Graphics Tablet

With a graphics tablet, you can draw digitally as well as on paper. Two things change for the better: firstly, you have the convenience of a file ready for digital editing; secondly, you always have an infinite set of drawing tools at your disposal. Again, you have to be the type of person who enjoys using a graphics tablet, otherwise, you’ll never feel comfortable. Of course, all these things come at a cost, and a graphics tablet is not a tablet—it’s just a graphics tablet. However, if you buy an iPad, or even a Samsung Galaxy TAB, and also purchase the digital pen, you could have both things together. If you want to understand the effectiveness of one or the other, there are certainly plenty of reviews that explain it in detail.

A Good Book for Staying Inspired

I would have preferred to include this point at the top of the list, unfortunately, we don’t live on culture alone. Culture alone cannot help you win competitions, pass exams, or build a career. However, in architecture, just like in any other job and any other situation, motivation, passion, and ambition are the most important things. What drives you forward. Reading about past masters, present masters, or tackling topics you’ve only heard about but want (and probably should) know more about, is probably the best way to broaden your horizons and grow. My advice is to never stop reading.

Great Websites Bookmarked!

I don’t know how many people use the bookmarks bar properly; I have hundreds and hundreds of sites all neatly categorized into various subfolders, for example, but most of the time, I see browsers that aren’t so organized. Beyond whether you bookmark the various sites or not, a piece of advice I can give you in this second list of useful things for architecture students is to get into the good habit of using your browser’s bookmarks to archive (and therefore always have available) everything good and useful you find on the web.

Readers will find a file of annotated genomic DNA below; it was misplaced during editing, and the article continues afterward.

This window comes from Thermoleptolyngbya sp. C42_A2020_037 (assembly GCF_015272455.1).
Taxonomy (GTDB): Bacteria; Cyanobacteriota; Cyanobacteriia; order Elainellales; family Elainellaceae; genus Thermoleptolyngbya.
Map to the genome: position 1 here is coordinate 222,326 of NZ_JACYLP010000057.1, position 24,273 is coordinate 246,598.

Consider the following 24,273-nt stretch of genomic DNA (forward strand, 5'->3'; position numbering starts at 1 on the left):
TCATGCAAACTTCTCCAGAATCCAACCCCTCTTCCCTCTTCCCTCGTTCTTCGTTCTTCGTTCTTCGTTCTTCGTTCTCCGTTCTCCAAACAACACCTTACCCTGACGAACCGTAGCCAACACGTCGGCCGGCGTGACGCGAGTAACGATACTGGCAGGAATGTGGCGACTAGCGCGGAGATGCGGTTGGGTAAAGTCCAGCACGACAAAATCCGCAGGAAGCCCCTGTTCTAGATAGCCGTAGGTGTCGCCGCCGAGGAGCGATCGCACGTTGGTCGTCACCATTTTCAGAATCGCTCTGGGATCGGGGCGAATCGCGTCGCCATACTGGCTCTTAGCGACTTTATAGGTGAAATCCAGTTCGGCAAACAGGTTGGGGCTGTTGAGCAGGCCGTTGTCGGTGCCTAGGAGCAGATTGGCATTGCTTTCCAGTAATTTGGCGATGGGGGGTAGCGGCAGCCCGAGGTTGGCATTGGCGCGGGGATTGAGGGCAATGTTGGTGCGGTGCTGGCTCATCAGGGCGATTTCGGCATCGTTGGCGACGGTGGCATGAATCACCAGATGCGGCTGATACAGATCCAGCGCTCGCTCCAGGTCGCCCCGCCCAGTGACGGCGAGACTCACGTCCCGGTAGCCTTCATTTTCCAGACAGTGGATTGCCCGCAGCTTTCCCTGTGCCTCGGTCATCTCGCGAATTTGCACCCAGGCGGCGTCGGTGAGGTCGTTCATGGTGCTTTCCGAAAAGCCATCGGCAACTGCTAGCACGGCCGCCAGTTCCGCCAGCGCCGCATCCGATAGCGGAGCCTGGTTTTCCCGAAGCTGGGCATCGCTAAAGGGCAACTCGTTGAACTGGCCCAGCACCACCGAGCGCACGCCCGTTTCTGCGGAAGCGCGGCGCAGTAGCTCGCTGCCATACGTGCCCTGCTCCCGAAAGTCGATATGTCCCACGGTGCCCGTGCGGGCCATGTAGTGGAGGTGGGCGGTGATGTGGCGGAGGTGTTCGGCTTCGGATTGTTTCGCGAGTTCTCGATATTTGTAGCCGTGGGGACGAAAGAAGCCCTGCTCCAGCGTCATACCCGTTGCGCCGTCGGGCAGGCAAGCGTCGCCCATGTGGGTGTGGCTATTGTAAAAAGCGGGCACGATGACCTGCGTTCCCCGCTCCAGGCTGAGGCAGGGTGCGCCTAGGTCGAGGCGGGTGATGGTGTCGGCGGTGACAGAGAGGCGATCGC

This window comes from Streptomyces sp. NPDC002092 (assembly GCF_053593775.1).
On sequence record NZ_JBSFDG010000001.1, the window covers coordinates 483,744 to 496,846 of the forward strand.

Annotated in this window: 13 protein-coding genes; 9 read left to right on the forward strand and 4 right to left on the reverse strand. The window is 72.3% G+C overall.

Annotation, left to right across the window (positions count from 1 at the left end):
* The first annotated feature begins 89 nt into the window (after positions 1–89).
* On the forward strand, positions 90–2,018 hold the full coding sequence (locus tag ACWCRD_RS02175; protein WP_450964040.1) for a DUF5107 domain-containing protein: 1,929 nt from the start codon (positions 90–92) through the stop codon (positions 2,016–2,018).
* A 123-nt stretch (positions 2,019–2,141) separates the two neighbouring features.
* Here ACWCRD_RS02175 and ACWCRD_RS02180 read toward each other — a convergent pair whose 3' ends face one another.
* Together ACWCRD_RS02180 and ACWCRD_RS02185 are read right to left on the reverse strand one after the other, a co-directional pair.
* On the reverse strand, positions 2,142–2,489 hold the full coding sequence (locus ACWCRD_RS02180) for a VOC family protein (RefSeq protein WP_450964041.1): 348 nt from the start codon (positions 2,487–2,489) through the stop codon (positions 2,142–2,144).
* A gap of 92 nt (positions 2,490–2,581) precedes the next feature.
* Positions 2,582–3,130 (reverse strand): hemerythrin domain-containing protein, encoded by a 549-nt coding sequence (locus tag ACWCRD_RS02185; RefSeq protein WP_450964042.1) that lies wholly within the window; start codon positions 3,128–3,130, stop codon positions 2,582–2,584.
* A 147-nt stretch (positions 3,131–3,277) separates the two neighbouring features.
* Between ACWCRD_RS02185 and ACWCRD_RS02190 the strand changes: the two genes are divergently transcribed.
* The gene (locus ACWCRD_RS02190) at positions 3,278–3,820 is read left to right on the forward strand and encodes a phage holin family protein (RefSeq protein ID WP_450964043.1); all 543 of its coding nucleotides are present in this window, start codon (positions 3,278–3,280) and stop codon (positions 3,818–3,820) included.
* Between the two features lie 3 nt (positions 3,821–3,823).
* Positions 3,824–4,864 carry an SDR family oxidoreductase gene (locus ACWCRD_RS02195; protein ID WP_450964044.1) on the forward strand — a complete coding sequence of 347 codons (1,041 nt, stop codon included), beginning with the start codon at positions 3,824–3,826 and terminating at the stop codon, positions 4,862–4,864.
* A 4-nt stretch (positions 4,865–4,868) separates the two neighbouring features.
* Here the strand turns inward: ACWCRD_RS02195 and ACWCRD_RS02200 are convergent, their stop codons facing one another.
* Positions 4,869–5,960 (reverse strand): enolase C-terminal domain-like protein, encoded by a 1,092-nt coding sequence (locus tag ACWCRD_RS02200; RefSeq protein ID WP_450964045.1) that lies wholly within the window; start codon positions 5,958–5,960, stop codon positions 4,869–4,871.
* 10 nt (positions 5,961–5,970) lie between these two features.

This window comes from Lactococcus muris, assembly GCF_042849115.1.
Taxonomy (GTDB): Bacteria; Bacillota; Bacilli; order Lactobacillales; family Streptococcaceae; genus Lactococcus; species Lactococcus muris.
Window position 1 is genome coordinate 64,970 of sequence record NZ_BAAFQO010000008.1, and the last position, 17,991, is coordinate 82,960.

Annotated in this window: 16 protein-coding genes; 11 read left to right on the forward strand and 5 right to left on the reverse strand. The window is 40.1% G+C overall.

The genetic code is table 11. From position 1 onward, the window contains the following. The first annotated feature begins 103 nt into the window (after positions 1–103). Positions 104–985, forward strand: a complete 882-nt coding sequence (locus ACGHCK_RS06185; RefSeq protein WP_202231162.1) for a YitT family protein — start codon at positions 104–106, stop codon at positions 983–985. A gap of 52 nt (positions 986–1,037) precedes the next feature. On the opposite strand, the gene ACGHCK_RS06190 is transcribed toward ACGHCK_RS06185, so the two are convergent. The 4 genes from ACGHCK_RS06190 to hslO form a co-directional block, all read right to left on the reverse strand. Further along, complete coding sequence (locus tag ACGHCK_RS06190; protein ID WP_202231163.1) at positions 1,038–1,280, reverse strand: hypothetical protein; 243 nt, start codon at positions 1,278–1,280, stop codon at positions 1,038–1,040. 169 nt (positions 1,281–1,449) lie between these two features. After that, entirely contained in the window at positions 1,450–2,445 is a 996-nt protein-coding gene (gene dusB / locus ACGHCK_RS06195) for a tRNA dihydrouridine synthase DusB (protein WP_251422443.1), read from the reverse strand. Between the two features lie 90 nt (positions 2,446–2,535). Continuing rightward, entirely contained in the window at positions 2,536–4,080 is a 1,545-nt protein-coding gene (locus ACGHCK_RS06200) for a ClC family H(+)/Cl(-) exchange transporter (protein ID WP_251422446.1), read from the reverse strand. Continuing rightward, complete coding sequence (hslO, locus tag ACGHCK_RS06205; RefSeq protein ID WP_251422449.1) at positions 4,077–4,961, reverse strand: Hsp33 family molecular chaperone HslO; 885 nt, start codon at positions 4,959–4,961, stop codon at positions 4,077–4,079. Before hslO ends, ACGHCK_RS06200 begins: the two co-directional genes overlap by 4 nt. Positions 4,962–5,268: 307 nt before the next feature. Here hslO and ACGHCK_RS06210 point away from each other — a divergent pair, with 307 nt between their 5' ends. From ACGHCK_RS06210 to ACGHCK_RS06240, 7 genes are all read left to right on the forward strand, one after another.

Some clarifications…

Consider that this list does not take into account the entire world of architecture models. For that activity, there would be a whole other set of tools that an architect should have.

I hope this article about useful things for architecture students can be helpful to you. What you’ve just read may seem like trivial, predictable tips and tools, but remember that “nothing is trivial until you complete it,” as someone once said. If you happen to not have one of these tools when you need it most, you’ll understand that you should never take anything for granted, not even the simplest things.